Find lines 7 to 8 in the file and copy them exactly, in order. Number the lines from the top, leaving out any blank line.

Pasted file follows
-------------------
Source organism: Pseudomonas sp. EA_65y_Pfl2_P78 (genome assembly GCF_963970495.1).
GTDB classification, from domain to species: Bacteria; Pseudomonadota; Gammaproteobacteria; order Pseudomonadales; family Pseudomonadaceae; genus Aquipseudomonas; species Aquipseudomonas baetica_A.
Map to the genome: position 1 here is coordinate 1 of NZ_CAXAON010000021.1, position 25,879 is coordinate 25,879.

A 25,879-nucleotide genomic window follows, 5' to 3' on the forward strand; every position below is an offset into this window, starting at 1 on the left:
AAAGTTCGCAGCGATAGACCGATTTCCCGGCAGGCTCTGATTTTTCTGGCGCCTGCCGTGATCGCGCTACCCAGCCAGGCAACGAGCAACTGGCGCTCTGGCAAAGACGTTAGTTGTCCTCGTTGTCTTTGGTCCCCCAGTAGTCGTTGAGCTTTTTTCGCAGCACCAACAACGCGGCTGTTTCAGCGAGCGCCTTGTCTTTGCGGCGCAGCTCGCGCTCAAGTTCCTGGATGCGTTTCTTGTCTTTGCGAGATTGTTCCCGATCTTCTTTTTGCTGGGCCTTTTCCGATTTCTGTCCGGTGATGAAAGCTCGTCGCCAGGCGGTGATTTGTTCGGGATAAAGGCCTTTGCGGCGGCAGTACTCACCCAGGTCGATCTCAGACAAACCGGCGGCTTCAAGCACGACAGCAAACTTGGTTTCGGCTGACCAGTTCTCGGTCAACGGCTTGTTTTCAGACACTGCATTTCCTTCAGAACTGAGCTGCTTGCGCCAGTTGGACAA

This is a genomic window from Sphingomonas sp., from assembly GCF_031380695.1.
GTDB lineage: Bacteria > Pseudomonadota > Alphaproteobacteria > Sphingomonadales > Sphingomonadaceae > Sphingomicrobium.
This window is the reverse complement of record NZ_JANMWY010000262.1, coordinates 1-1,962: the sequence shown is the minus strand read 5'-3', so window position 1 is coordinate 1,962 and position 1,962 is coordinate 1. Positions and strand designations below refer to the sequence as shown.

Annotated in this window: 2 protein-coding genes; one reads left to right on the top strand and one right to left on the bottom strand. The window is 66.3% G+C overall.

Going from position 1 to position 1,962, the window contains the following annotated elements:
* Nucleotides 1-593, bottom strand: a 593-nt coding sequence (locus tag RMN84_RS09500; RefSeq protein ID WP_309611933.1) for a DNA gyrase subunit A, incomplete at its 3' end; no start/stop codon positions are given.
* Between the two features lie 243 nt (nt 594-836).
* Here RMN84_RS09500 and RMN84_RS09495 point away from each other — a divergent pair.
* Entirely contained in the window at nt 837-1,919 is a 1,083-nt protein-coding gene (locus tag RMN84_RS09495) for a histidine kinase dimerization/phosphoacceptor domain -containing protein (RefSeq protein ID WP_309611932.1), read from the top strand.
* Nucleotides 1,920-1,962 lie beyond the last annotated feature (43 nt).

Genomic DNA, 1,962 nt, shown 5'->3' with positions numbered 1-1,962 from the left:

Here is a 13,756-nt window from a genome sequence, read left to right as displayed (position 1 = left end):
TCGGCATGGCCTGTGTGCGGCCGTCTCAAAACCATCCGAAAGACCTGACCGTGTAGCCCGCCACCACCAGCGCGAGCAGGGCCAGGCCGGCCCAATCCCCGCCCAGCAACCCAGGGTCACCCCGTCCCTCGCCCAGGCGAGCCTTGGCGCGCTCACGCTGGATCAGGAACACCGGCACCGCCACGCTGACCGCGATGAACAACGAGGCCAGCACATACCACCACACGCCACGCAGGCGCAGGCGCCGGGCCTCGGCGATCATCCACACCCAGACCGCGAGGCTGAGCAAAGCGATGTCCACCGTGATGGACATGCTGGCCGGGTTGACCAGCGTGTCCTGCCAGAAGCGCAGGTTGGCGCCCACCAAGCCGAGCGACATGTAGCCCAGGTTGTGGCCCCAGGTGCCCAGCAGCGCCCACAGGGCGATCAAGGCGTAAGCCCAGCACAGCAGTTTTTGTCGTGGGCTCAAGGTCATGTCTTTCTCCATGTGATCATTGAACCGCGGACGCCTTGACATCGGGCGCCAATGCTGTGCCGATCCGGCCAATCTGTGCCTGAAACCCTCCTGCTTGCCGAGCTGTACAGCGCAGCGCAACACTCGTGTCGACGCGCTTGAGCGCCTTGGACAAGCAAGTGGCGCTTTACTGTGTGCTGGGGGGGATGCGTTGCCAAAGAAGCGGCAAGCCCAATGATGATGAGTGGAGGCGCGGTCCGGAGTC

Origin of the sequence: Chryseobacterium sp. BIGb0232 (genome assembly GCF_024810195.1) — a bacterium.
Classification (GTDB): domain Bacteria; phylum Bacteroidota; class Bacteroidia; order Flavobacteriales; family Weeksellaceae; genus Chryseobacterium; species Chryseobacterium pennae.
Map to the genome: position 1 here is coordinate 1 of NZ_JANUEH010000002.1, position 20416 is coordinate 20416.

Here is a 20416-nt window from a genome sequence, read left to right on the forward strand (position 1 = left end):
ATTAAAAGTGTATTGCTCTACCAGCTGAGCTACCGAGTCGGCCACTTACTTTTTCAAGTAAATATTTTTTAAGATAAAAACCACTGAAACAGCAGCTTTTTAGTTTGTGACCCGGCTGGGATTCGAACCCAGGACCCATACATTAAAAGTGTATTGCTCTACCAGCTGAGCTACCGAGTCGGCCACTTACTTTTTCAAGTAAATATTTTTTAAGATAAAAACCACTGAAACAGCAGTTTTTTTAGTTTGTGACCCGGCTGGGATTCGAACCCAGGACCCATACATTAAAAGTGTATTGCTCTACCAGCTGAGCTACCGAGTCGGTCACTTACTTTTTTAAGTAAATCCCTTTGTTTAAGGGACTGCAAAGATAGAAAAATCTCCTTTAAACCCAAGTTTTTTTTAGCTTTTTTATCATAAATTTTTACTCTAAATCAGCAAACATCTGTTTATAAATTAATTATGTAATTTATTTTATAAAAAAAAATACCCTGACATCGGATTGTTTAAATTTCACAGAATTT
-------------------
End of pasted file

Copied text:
GTDB lineage: Bacteria > Pseudomonadota > Alphaproteobacteria > Sphingomonadales > Sphingomonadaceae > Sphingomicrobium.
This window is the reverse complement of record NZ_JANMWY010000262.1, coordinates 1-1,962: the sequence shown is the minus strand read 5'-3', so window position 1 is coordinate 1,962 and position 1,962 is coordinate 1. Positions and strand designations below refer to the sequence as shown.